Lonely Planet: This is Not the End

not-the-endCommenting on the affairs of past employers is bad karma, but the media circus surrounding Lonely Planet’s recent restructuring, with Skift’s hash of disgruntled misinformation and the Guardian’s premature obituary, is sufficiently misguided to warrant an unsolicited opinion.

Lonely Planet is and has always been a print publishing operation. Despite their carefully cultivated hippy-dippy image, the Wheelers ran a tight ship and LP was known in the industry for being able to produce and distribute more guidebooks of higher quality at a lower cost than anyone else in the business. This was achieved by a relentless focus on tweaking the publishing machine, and during my time there were regular mini-celebrations for (say) switching to a new printer that allowed cheaper color pages or trimming editing time by 10% by automating tasks that were previously done by hand in layout.

Yet being a print house left the company unprepared for the digital era, and despite its early web presence, it never seized the chance to become Expedia or TripAdvisor. Two anecdotes illustrate why:

Industrial History Museum, Merrickville, CanadaEarly on, one of the publishing execs was taking me through The Spreadsheet, which forecast in minute detail and often with stunning accuracy how much a book would cost to create and how much it would sell, taking into account everything from the cost of public transport in the destination to the impact of upcoming titles from the competition. Offhand, she remarked, “I don’t think we should be investing in digital until its revenues exceed print.”

Taken at face value, this seemed absurd. How would digital ever grow without any investment? Only later did it dawn on me: “investment” for her meant doing what the spreadsheet measures, which is putting money into books. Digital revenue would come anyway from e-books, which would be faithful replicas of print books, and once the magical 50% tipping point was reached, they could start by adding video clips of the Eiffel Tower to page 294 in the e-book.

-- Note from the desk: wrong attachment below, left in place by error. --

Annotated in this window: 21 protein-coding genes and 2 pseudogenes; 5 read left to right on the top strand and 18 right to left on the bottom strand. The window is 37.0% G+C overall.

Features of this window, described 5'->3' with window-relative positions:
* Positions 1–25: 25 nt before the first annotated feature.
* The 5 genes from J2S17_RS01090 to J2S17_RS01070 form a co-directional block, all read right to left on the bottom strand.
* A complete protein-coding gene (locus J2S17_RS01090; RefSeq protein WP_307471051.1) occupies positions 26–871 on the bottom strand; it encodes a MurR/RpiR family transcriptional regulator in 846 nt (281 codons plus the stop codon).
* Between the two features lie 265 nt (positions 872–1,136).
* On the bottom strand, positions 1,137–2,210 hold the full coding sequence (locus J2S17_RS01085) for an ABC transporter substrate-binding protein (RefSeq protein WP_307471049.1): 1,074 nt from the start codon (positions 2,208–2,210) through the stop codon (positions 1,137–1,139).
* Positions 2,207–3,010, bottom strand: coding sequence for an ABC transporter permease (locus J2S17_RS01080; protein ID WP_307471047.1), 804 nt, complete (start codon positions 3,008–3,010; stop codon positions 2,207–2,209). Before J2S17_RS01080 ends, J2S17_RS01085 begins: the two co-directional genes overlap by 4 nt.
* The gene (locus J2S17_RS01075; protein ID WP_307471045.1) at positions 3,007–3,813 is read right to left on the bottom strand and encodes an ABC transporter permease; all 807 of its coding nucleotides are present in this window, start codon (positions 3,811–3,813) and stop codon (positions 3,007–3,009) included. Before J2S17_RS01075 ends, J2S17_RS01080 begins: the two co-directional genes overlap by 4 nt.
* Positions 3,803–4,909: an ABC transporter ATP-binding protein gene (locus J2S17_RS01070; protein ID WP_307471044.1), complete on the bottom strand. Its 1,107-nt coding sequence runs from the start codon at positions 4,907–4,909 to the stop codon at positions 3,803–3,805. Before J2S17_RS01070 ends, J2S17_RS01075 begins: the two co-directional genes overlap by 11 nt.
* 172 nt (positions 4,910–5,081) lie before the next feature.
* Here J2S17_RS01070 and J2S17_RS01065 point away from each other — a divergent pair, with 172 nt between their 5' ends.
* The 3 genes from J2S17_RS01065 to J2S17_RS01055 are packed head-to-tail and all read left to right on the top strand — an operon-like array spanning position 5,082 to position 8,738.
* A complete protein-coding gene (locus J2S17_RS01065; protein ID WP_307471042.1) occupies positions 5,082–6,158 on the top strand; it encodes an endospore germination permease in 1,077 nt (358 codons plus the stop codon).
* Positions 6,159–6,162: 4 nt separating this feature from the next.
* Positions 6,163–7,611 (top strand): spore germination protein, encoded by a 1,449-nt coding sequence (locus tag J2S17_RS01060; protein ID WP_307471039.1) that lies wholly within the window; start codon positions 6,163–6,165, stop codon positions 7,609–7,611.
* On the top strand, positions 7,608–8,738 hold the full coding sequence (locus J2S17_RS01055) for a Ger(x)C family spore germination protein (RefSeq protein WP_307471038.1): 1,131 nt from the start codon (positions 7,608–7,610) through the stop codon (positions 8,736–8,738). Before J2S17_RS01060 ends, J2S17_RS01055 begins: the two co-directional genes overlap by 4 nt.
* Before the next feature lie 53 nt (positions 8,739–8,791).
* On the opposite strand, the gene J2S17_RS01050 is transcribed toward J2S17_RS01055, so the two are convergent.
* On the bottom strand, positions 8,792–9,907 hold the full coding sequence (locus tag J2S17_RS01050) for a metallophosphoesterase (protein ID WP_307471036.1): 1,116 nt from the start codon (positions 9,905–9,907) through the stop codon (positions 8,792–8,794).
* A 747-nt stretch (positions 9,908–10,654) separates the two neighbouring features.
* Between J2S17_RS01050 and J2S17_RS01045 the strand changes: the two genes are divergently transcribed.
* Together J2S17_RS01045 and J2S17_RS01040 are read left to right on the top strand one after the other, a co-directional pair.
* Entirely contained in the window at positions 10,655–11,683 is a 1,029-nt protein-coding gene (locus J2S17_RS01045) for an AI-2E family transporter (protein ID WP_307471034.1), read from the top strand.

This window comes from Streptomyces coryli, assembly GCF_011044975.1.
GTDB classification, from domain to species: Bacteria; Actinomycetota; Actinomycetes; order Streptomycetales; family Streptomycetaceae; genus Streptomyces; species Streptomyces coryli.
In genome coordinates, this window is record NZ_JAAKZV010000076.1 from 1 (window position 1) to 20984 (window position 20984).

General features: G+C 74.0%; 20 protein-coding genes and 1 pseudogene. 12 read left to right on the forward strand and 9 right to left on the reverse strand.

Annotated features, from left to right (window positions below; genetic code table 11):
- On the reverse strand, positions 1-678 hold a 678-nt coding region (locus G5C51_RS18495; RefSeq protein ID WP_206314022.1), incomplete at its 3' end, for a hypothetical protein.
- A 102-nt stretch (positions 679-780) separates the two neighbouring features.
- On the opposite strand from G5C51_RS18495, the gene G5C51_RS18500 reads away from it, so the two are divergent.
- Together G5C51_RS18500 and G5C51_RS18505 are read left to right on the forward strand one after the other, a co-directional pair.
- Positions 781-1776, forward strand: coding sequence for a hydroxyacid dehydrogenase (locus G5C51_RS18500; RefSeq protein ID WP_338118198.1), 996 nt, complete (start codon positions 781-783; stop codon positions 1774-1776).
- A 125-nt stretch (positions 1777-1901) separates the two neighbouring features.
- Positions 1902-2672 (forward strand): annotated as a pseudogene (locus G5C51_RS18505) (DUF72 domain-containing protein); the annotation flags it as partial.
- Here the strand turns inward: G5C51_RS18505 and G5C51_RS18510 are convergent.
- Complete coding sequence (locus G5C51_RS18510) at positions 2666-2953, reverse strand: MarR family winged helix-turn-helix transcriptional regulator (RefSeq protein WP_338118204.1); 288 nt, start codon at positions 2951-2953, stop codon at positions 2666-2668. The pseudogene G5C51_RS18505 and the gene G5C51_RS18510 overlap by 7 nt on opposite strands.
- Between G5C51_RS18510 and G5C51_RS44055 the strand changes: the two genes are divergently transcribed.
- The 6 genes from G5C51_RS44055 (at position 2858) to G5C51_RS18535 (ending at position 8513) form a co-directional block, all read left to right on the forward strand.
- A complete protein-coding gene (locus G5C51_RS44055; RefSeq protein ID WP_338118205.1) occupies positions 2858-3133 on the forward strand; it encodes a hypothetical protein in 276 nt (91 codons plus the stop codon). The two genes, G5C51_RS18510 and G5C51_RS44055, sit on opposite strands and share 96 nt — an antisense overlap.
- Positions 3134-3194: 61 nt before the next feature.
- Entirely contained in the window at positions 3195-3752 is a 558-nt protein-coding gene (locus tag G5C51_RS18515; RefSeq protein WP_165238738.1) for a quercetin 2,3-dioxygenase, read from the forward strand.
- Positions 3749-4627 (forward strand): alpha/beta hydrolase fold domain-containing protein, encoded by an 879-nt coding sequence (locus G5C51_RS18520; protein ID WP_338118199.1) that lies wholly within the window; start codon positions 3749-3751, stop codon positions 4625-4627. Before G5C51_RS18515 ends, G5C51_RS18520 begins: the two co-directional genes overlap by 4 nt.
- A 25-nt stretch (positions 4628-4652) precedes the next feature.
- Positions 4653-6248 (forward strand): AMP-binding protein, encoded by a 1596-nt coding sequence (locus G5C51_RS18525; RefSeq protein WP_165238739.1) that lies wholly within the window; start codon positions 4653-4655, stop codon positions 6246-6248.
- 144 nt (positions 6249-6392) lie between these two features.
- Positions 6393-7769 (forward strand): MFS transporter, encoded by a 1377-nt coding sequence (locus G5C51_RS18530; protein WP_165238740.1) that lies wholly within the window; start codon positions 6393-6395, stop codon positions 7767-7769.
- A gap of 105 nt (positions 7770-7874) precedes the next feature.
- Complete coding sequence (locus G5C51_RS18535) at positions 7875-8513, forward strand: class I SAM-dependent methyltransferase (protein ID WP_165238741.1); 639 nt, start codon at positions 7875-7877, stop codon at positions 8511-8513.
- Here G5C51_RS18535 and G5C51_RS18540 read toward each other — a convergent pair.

But what if people don’t want e-books?

Later on, I mentioned the travel potential of Google Glass to one of the people in the product development team, responsible for dreaming up Lonely Planet’s future products. “Yes!”, he enthused, “just imagine if somebody wearing Glass looked at our guidebook, and they could see the latest edits superimposed on top!”

But what if people stop buying printed guidebooks?

Mind you, these were both consummate publishing professionals who live and breathe print. So at the end of the day, even though they and others at LP knew in their bones that print was falling, and that e-books and apps weren’t making up the slack, they simply didn’t know what to do about it, other than to cut more costs and churn out more books.

The new CTO Gus, on the other hand, does. LP’s asset is its independent content beholden to no-one, which drives its website and its brand. Despite debacles like BBC’s catastrophic mismanagement of Thorn Tree, at 100m+ visitors/year LP’s digital footprint remains head and shoulders above its print competitors, and its vetted content has no match (yet) elsewhere in the digital world. What’s more, they’ve already spent years putting in the hard yards to bring their technical backend up to speed as well. A relentless focus on digital is LP’s best shot at survival, and last week’s layoffs, far from being a portent of doom, are the most concrete sign yet that NC2 Media gets this as well.